Encyclopedia Article


The Navajo Ye-i, also often spelled yeii or yei, are something along the lines of spirit, god, demon, or monster. According to what is known of the Navajo origin story, these spiritual beings emerged from the lower worlds before the creation of the human race. At times they are referred to as Holy People. These Holy People are immortal beings that can take the form of animals, plants, landscape elements, or celestial bodies, but are viewed as supernatural beings and not deities. They are called holy because of their power and mystery and the fact that they live in the sacred realm.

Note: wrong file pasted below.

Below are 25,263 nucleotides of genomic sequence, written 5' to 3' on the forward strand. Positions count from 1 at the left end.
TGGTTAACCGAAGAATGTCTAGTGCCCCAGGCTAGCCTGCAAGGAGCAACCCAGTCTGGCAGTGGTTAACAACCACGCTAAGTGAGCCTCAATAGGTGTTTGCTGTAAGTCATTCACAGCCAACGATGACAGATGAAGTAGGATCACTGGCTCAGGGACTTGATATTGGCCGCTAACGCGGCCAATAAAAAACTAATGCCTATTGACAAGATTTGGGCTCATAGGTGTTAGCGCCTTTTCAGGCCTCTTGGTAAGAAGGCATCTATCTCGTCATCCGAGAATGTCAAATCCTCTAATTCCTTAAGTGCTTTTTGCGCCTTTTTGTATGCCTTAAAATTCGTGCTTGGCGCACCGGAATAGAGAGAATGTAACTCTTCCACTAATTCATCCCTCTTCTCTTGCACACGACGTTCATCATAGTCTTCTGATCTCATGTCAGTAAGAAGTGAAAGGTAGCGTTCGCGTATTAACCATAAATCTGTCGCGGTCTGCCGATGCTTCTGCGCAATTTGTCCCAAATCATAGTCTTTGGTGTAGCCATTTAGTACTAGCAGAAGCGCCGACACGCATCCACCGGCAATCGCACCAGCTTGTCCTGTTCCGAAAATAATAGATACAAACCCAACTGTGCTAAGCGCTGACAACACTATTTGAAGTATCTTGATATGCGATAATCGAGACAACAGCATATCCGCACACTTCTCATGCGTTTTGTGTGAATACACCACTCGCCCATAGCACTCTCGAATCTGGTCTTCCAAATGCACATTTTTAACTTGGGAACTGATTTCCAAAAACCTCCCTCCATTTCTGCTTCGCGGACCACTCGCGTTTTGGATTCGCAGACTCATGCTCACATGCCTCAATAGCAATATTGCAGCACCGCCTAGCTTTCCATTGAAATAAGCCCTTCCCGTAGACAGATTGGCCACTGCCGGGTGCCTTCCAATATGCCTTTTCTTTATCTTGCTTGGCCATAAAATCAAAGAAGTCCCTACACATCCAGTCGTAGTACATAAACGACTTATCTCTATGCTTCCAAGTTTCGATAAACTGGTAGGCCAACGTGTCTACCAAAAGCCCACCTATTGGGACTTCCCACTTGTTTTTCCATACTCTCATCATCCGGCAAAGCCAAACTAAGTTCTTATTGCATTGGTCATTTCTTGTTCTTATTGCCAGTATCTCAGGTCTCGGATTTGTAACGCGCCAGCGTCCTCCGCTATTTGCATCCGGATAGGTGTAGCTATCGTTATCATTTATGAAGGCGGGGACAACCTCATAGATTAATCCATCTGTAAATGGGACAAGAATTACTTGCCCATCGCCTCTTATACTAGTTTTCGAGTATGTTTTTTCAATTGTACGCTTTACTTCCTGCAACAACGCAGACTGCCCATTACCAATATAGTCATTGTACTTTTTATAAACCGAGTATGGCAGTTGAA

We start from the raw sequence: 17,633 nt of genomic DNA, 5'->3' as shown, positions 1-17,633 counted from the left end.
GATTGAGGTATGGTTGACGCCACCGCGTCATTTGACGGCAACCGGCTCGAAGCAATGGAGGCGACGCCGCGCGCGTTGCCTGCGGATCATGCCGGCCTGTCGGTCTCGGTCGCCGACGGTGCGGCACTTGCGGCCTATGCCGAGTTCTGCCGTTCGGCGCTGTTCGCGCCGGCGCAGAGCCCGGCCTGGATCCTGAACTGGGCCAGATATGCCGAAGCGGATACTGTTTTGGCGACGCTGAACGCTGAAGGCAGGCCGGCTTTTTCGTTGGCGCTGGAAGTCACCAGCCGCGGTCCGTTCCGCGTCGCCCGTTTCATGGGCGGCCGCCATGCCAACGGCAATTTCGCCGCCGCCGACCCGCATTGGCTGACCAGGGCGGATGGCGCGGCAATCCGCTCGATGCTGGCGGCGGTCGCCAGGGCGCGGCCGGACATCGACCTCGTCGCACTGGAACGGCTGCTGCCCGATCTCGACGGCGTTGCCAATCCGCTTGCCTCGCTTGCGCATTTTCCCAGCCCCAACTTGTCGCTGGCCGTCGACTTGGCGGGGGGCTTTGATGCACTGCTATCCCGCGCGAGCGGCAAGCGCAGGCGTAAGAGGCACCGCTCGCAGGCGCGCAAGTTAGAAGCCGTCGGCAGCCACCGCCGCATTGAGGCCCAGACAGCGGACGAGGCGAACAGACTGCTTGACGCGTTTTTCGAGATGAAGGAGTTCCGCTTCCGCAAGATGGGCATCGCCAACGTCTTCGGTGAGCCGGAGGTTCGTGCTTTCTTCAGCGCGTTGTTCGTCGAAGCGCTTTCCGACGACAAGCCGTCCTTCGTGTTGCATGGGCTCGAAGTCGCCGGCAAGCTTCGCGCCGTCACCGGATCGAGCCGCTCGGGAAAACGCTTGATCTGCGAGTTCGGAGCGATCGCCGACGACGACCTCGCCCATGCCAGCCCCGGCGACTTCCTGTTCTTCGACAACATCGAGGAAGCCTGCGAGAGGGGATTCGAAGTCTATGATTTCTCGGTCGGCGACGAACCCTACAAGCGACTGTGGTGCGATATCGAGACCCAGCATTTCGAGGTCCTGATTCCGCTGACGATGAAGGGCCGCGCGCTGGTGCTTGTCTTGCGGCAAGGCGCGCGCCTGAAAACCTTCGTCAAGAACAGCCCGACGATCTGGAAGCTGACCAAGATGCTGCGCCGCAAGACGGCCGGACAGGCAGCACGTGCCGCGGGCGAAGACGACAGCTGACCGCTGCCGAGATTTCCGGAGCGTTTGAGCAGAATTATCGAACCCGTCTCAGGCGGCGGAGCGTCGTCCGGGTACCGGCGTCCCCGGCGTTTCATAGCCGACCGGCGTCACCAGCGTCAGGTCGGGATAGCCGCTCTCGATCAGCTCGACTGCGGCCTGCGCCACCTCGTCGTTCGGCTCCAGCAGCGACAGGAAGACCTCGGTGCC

Because the Navajo believe that the land, the immortal beings, and they themselves on earth are all connected, they strive to live life according to hozho, which translates roughly to harmony, balance, and beauty. The Ye-i can be called down to earth through ceremonies, rituals, and prayers and asked to help restore hozho when things fall out of balance. Ye-i are often drawn in sandpaintings during certain healing ceremonials, and depending on the ritual, Ye-i masks may be worn by participants to represent the supernatural beings. If the ceremony is performed in the correct way, and the Ye-i are pleased, then according to the belief they feel obliged to right the wrong that is disrupting the harmony or cure the sick patient.

Photo Credit: 

"Yei-bi-Chai: A Navajo rug depicting yei figures, March 4, 2007" by miheco is licensed under CC BY-SA.

Term Type: